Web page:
The first market we visited was one we had kept in mind since we first saw it in daylight hours on Friday. The square at the town hall was bedecked in light, the cathedral glistened like it was candle-lit, the trees drooped with glowing plastic hearts, cupcakes, violins and more, the stalls decorations reflected these lights and illuminated the giant Christmas tree with light. This is definitely one for the kids, but the background was just spectacular.
Actually this was a warm-cider-punch kind of stop in a small bio-market in a side street in the town. Small, quaint and not as busy.
Just around the corner from here is the “Hof market” which had a great atmosphere, wasn’t too busy, had a lovely tree and some stalls which were selling things which were a little more individual than the other markets. For varietys sake I had a warm aperol (something I never thought I would say, in Italy its probably considered blasphemy) and while it tasted nice I probably wouldn’t make it myself (maybe I just have too many fond memories of cold chilled spritz’ in piazzas in Italy while the sun bakes down overhead). Neither was it the perfect accompaniment to the kase spatzle (kind of noodle-like things with heaps of cheese), but who am I to complain! The spatzle were drowned in so much cheese it was probably oozing out of my pores but that’s the only way to eat them.
We stopped off at the small white market in Michaelerplatz which looked pretty, but was quite empty with not a lot going on so we quickly moved on.
This brought us back to the market between the museums from that afternoon where we had another Gluhwein in one of those cute boot shaped mugs. There was quite a bit going on but we were still left wondering where all the young-ish people had gone. Which brings me onto..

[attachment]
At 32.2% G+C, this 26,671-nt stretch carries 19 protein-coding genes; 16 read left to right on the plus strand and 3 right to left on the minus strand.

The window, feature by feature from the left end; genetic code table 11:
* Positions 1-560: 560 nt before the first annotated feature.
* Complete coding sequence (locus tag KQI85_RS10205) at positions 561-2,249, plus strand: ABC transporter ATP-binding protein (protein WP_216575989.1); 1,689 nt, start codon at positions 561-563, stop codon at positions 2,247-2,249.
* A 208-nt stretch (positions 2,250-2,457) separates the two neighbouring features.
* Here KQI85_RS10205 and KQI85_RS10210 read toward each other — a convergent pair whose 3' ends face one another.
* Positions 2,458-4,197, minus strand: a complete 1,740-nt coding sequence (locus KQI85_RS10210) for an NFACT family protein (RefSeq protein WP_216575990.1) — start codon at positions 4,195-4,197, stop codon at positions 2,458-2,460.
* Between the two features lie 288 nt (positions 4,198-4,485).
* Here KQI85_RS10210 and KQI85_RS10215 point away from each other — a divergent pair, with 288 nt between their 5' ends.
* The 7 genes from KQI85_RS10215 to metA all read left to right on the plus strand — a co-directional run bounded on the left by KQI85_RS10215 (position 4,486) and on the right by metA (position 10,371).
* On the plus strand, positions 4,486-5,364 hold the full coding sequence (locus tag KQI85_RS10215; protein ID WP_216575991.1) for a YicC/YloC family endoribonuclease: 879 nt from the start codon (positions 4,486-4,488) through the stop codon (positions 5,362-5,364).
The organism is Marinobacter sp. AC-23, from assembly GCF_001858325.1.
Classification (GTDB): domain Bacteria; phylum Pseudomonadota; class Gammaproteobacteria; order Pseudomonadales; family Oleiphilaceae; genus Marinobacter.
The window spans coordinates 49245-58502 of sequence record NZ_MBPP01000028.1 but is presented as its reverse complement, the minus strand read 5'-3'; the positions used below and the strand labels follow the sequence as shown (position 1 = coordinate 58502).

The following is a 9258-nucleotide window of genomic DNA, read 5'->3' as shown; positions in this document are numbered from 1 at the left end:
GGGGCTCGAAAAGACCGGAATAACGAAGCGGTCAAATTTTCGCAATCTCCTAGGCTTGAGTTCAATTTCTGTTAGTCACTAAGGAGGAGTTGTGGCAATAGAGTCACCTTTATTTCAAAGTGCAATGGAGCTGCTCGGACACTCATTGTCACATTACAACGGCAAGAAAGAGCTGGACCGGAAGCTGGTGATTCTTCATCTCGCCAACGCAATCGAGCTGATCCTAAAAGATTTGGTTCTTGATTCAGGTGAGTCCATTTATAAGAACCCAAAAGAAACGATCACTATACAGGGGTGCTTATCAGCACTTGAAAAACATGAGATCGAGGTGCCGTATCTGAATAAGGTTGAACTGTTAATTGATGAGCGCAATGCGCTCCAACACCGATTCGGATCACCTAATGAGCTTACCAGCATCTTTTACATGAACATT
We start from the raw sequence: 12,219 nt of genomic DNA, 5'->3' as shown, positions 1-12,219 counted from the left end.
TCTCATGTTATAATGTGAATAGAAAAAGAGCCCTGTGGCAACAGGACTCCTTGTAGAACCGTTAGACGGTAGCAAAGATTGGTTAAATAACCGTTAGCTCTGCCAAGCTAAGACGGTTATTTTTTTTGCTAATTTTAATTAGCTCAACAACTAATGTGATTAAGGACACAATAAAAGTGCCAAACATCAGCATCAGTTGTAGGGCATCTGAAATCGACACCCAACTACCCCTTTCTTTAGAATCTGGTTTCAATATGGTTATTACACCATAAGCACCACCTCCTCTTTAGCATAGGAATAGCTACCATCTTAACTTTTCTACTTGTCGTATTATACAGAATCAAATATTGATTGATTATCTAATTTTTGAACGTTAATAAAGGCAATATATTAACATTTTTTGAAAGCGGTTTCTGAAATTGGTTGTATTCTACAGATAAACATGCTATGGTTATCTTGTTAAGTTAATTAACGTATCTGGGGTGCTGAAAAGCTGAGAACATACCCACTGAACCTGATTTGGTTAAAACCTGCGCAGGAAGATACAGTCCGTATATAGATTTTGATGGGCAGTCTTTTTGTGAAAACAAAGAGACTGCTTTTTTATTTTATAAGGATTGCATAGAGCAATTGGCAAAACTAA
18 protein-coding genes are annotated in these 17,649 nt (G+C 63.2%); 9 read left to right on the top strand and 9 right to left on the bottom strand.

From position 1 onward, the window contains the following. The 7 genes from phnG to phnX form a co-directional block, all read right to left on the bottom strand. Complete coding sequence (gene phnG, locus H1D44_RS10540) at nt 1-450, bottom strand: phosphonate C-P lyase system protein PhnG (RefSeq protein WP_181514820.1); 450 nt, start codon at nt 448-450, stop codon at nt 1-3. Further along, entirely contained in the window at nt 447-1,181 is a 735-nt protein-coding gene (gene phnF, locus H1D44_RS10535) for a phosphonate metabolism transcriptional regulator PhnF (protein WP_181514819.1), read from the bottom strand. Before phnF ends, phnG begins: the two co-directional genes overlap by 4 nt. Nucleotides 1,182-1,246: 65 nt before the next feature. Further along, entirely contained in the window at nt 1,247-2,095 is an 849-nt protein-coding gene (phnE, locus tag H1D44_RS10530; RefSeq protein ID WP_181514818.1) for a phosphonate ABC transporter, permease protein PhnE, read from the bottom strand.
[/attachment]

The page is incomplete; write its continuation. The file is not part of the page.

the Museumsquartier where the Christmas “market” consists of various tents glowing with different colours in front of a projected polar bear background all acting as different bars. This was obviously where it was happening, at least for the University agers alongside a curling rink and a giant glowing ice-cubey thing. However, at this stage after almost five hours and six mulled wines we were ready to call it a night.
but not after stopping by Ulrich a buzzing cafe/bar/restaurant for a flatbread dolloped with goats cheese and spinach for an incredibly delicious post-crawl snack. Along with another glass of wine. In hindsight it sounds like it was an awful lot of alcohol (of which I don’t normally consume such amounts), thankfully soaked up by most of the carby food and helped by the short nap we had earlier, slow pace of the evening and an early nights sleep.
Reflections on Vienna Christmas markets
In terms of price, the drinks all cost similar amounts, the pfand/deposit on the mugs varies a little too but not by much. However, as evidence suggests (is it obvious I study science yet) each market has a different mug, and some are much cuter than others and therefore may happen to find their way into your handbag, although technically you did pay for them. The goods/toys/decorations they sell at the different markets are all pretty similar too, they vary between shiny baubles, wooden decorations, tea lights, festive toys, teddy polar bears, stars of all shapes and sizes etc. The Gluhwein doesn’t taste much different – although this might have been the numbers talking, but its nice to be out in the cold with a warm drink surrounded by such a festive atmosphere. The only thing that was missing was some Christmas tunes. My favourite was definitely the one at Karlsplatz which we had visited on Friday night, the twin preferred the giant one at the town hall #3 (maybe, and shes going to kill me for saying this – if you read this just remember I love you – because this was the one where she didn’t spill any alcohol.. 😉 ).